Appeal from the District Court of the Sixth Judicial District, County of Sacramento.
The instrument sued on is a contract, or promise, upon condition precedent. The notes are payable first within thirty and ninety days after the land-title of John A. Sutter is confirmed, and should the title not cover the land, the notes have not to be paid. The performance of the condition precedent is fully averred and fully proved, upon which a cause of action immediately accrued, and the plaintiff is entitled to judgment. The only ground suggested on the trial below, was that it was generally known that an appeal had been taken from the confirmation. There was no averment of such fact in the pleading, nor was there the slightest proof thereof.
Confirmation in the case will be taken with common acceptation or popular meaning. Webster defines it to be " the act of confirming or making more certain--a fixing, settling, establishing, or making more certain," etc. The legal sense of the term, by conveying, etc., has no application in this case, as the Board of Land Commissioners had the power only to determine whether the land had been granted by the Mexican government to Sutter. They decided that it had, and their decision is conclusive, unless shown to have been suspended by appeal or reversal, which is not pretended.
L. Sanders, Jr., for Appellant, in person.
Robert F. Morrison, for Respondent.
There can be no doubt that the parties at the time this land was sold, and when these notes were executed, mutually understood by the word " confirmed," a final and definite settlement of the title, under the Act of Congress creating the Board of Land Commissioners, and providing for appeals from their decision to the District Court, and from there to the Supreme Court of the United States. Now, suppose the Supreme Court of the United States should reject or refuse to confirm this title, and in the meantime the payment of these notes should be coerced, would not the defendant have a right to recover back the money? It occurs to me that this question must be answered in the affirmative, and if so, there can be no doubt that the contingency upon the happening of which the notes were to become due and payable, has not yet occurred.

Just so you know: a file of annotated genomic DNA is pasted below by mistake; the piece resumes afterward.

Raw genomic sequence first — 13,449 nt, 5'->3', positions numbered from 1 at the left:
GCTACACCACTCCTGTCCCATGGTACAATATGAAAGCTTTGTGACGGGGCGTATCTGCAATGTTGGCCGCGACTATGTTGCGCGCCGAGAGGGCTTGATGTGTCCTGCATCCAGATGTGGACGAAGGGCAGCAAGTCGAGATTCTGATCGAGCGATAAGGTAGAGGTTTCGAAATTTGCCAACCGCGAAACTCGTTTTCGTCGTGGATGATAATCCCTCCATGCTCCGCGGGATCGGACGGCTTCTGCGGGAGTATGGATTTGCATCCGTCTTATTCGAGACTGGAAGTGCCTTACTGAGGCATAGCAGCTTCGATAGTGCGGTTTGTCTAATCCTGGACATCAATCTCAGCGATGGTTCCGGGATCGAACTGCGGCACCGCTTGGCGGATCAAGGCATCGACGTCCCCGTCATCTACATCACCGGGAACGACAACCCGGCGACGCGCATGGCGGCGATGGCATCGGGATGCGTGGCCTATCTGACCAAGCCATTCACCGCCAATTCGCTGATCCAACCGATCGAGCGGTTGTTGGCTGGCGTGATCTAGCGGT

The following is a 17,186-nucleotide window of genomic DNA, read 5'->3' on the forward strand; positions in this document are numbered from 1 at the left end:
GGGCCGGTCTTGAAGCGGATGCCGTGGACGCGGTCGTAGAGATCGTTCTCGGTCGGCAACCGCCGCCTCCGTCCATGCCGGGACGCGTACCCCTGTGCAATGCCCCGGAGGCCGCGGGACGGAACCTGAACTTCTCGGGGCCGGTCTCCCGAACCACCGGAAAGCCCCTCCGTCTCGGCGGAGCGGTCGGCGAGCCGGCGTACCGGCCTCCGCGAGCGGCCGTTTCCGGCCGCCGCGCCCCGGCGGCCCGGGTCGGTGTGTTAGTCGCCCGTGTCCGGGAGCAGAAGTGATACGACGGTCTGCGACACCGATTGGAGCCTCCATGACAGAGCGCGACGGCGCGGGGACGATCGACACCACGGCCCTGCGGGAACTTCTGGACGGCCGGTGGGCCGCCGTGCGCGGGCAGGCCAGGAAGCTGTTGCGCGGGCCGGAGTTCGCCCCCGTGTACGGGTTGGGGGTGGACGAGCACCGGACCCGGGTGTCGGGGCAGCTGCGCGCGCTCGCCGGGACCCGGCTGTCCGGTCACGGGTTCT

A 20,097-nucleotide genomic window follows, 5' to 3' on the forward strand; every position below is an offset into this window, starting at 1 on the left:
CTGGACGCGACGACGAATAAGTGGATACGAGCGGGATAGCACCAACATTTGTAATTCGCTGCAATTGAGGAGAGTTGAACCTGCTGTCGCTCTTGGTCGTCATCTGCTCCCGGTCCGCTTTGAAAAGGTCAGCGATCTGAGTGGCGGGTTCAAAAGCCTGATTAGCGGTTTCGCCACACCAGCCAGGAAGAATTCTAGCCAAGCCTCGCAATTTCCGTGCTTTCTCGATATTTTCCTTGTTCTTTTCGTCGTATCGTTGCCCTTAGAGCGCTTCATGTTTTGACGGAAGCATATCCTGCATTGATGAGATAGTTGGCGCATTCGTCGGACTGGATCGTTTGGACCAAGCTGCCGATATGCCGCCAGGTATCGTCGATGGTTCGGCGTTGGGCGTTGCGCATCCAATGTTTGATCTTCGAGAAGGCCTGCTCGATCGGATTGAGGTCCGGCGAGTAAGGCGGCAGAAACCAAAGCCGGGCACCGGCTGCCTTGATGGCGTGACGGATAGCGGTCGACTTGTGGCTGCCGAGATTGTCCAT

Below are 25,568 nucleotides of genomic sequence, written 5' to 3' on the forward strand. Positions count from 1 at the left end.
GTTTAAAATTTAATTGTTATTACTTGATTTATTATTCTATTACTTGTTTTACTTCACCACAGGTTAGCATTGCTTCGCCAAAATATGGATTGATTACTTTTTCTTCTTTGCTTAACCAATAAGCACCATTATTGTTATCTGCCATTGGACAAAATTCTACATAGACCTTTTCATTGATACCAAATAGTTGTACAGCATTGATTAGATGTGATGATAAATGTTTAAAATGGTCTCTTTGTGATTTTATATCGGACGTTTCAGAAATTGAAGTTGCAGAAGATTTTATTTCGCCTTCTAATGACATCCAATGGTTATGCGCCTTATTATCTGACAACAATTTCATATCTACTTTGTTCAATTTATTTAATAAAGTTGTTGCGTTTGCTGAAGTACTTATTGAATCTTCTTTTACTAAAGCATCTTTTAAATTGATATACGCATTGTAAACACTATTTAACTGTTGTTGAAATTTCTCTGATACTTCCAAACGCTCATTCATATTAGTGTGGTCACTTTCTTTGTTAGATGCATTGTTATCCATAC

JUDGES: Terry, C. J., delivered the opinion of the Court. Burnett, J., and Field, J., concurring.
This is an action on certain promissory notes, executed by defendant in favor of John A. Sutter, in part payment of a certain lot of land. The notes are payable thirty days after the confirmation of Sutter's land-title, provided the land for which they are given should be included in the limits of the grant.
Plaintiff, on the trial, proved the confirmation of the grant by the Board of United States Land Commissioners, and also that the land of defendant was within the boundaries of the survey of Sutter's grant, as made by the United States Surveyor-General. Two letters from defendant to plaintiff were also introduced, in which defendant expressed his anxiety to make some arrangement about the notes which should be satisfactory. Upon this evidence, the Court below entered a nonsuit, and plaintiff appealed.
The confirmation of Sutter's title was a condition precedent to the payment of the note, and in order to entitle him to judgment, the plaintiff should have proven such confirmation. The judgment of the Board of Land Commissioners, the tribunal of original jurisdiction, was sufficient evidence of such confirmation, unless it was shown that the judgment had been reversed, or its operation suspended by an appeal which was yet pending.
Judgment reversed, and cause remanded.